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Poetry is an ever-flowing river. Any river goes on and on till it joins the perennial sea. The rivers of poetry are multilingual, depending on the regions, states and regions and countries where they are written. Translating poetry is a task which is manifold and a translation is never the best, may not be the last or final. It may always be improved. This writer has some essays on literary translation carried by this very web-site. Recent literary translation from Telugu into English is for those who have no other way to know what poetry is being written in our language.
Tell me the place the eye starts
If you have with it with you
An eye that occupies the mirror
If you have it don’t show to anyone
For the graveyard it is evening
For whom is it time for rain
Fire salty wind
Bones without any honey
For the skin of the manas
If the beginning of the word is slain
Tongue would not grow
For your night how many signs of intermissions
The thorns in your body
I desire most
So much of grief
When I would stop between letters
Float in the world becoming bind wind
I waited for long
Saw my body touching yours
Nowhere between us
The words that leave
In a moment,
I take a look in my silent eye
Don’t you catch me
Smell of darkness
This word does not sing a welcome to any
Words running away smelling of moss
In a moment may become a shadow of colours
Otherwise, coming near, the “A”s of delicate saltiness
Becoming a part of a broken leaf
Or else, a bird that does not have the sky
Fly in the slept leaf
If not all these some drops
Stopping the eye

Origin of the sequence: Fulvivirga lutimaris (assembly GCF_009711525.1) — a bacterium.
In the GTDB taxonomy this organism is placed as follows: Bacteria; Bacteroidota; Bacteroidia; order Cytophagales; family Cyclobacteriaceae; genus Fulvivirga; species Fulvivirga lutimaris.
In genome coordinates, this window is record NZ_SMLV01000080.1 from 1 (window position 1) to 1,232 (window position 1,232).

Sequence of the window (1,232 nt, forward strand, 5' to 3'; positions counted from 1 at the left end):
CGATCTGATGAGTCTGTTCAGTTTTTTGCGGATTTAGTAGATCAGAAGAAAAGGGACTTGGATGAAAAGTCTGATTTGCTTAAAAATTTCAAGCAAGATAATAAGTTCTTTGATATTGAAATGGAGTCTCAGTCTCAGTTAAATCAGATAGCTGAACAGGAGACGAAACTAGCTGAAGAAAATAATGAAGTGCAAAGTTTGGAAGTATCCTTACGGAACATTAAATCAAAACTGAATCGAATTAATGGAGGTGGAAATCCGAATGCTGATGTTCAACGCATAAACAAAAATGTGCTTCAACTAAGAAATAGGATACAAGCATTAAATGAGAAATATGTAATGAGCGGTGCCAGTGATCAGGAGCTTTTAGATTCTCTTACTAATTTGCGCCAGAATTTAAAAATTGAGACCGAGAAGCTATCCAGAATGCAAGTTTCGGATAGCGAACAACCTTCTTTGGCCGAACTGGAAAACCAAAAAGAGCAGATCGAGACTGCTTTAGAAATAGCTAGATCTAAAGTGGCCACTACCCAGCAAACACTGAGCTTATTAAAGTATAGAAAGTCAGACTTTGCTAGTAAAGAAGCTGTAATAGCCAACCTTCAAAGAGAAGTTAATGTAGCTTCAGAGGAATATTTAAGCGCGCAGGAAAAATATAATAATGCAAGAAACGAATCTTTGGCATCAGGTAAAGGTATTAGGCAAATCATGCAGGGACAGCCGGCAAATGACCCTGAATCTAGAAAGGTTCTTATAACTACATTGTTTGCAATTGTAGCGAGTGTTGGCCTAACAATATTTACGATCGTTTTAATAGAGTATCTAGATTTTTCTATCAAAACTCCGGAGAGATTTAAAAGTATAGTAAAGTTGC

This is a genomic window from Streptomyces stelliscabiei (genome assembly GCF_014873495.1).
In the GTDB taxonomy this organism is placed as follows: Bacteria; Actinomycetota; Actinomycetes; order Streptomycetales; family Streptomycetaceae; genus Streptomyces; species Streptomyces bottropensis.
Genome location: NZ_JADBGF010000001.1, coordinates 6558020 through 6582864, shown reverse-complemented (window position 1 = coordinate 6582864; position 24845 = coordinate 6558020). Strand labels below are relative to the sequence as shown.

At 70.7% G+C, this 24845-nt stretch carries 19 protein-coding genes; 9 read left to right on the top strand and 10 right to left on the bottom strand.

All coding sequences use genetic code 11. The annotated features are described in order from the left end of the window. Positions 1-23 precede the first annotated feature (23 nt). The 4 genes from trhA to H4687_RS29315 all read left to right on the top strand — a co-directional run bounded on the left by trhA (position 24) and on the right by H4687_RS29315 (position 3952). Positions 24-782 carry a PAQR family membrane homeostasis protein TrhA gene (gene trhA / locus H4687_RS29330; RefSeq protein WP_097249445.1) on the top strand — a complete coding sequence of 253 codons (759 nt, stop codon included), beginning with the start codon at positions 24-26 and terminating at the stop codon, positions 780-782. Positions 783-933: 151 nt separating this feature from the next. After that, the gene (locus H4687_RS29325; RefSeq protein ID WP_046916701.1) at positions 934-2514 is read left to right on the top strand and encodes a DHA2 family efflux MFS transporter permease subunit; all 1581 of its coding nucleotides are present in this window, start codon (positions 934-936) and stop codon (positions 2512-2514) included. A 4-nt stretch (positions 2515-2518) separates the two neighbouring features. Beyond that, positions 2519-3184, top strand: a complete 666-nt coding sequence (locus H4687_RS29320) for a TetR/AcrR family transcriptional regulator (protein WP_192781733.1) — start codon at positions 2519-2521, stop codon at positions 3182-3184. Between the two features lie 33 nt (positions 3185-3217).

Glow like shadowy blocks
If not any at the end of this life
It may not know that there would be no other word
If not so they may become
The smell of darkness
Which moves between words
M S Naidu (born 1971) studied in P R College and Osmania University. A PhD scholar, he worked on Immanuel Kant, a German philosopher whose philosophy needs deep thinking. Naidu wrote ‘Oka Vellipotunna’(2001) , ‘Gaali Addam’(2016) are his Telegu poetry collections. Looking inward and lost in depth, complexity is this poet’s distinctive mark. The three poems carried here are illustrations of his unique thought processes.
I don’t know
Where I lost my key
Opening the door
Of my secret manas
Washing my hair
Giving me a bathe
The room that gives me a new life
I lost my key
Wiping away the wounds of my heart
Waking me up from my slumber
Clearing the smell of vodka sipped in my dream
Showing me the inner worlds
I lost my key
Body without flesh
Cleansing the old ways
On my brow without vermillion
Becoming a sunrise
Making it glow
I lost my key
Into the dark lake
Erasing the thin line
Between me and my sight
Winning me in all entirety
Changing me totally…
Sparkling my thoughts that grew up in me
All saved in my sixth room
Waiting to see the one without form or shape
Before the end of the night
Those searched for me
Waiting to see the shapeless
Wherever there is Poetry
I’m going out, shut the door
The sun is scorching hot, where now?
To meet some
Are there no people here?
Truly … people
The people there are cool and wet, thinking ones!
People in whom humanity shines!
Given the weapon, alphabet
Planting written ideas
Show wisdom to mankind!
Is it so?
Do you think only that much?
When one embraces them
Shake hands with them
Newness sprouts and grows in them
Everything changes, bringing greenery
I feel my self
That means …?
People there breathe poetry
Life becoming poetry!
Where such are, there is p o e t r y !!!
A poet is a distinct person with a personality breathing specially, deeply and distinctly and expressing himself thoughtfully, truly and being impressively human.
Wilson Rao is an officer in LIC now placed in Hyderabad.
The Sea - In Deep Thoughts
Like the prayer of a tank getting dry
On the sand
The dried-up fish
Debt of innumerable lives
Never being cleared
Is the salt of the sea
Which is more blue
For sounds, depth
Flying gaily over the sea
Or swimming making the sky their sea
Waiting only to be united
What does the sea know?
Rivers one after another
Though being diverted
Getting worried and breathing hard
How are they combining?
The waves ate the back
Hastily pushing forward
Those ahead are pushing them